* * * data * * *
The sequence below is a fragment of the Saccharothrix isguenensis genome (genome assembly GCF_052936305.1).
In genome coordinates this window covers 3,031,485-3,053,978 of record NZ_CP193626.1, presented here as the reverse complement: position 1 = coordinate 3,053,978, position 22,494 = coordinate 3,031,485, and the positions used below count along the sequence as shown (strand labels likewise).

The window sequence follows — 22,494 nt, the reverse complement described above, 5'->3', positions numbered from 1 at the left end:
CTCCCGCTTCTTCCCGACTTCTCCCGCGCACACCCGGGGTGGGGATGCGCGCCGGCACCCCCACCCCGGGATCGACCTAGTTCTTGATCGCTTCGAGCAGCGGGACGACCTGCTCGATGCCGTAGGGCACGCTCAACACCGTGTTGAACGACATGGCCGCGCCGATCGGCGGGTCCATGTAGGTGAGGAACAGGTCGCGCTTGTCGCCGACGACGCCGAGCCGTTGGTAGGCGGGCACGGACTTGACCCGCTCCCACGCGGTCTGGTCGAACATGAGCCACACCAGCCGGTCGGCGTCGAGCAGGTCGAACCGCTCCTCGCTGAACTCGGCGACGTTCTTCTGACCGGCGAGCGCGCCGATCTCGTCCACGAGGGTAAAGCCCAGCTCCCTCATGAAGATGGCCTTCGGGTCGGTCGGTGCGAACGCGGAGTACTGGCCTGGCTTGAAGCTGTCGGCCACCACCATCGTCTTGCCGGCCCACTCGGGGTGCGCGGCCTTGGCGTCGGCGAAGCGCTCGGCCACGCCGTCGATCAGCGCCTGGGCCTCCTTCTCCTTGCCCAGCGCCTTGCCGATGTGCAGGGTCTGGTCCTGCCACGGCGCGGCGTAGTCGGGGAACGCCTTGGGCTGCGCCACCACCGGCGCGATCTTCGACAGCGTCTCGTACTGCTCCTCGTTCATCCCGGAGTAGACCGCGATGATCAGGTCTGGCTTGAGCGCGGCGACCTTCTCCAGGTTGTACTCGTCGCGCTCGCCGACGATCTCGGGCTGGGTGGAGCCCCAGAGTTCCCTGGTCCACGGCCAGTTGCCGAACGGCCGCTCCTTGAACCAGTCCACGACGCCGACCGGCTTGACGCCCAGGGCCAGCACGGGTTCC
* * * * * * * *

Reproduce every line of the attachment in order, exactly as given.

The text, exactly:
The sequence below is a fragment of the Saccharothrix isguenensis genome (genome assembly GCF_052936305.1).
In genome coordinates this window covers 3,031,485-3,053,978 of record NZ_CP193626.1, presented here as the reverse complement: position 1 = coordinate 3,053,978, position 22,494 = coordinate 3,031,485, and the positions used below count along the sequence as shown (strand labels likewise).

The window sequence follows — 22,494 nt, the reverse complement described above, 5'->3', positions numbered from 1 at the left end:
CTCCCGCTTCTTCCCGACTTCTCCCGCGCACACCCGGGGTGGGGATGCGCGCCGGCACCCCCACCCCGGGATCGACCTAGTTCTTGATCGCTTCGAGCAGCGGGACGACCTGCTCGATGCCGTAGGGCACGCTCAACACCGTGTTGAACGACATGGCCGCGCCGATCGGCGGGTCCATGTAGGTGAGGAACAGGTCGCGCTTGTCGCCGACGACGCCGAGCCGTTGGTAGGCGGGCACGGACTTGACCCGCTCCCACGCGGTCTGGTCGAACATGAGCCACACCAGCCGGTCGGCGTCGAGCAGGTCGAACCGCTCCTCGCTGAACTCGGCGACGTTCTTCTGACCGGCGAGCGCGCCGATCTCGTCCACGAGGGTAAAGCCCAGCTCCCTCATGAAGATGGCCTTCGGGTCGGTCGGTGCGAACGCGGAGTACTGGCCTGGCTTGAAGCTGTCGGCCACCACCATCGTCTTGCCGGCCCACTCGGGGTGCGCGGCCTTGGCGTCGGCGAAGCGCTCGGCCACGCCGTCGATCAGCGCCTGGGCCTCCTTCTCCTTGCCCAGCGCCTTGCCGATGTGCAGGGTCTGGTCCTGCCACGGCGCGGCGTAGTCGGGGAACGCCTTGGGCTGCGCCACCACCGGCGCGATCTTCGACAGCGTCTCGTACTGCTCCTCGTTCATCCCGGAGTAGACCGCGATGATCAGGTCTGGCTTGAGCGCGGCGACCTTCTCCAGGTTGTACTCGTCGCGCTCGCCGACGATCTCGGGCTGGGTGGAGCCCCAGAGTTCCCTGGTCCACGGCCAGTTGCCGAACGGCCGCTCCTTGAACCAGTCCACGACGCCGACCGGCTTGACGCCCAGGGCCAGCACGGGTTCC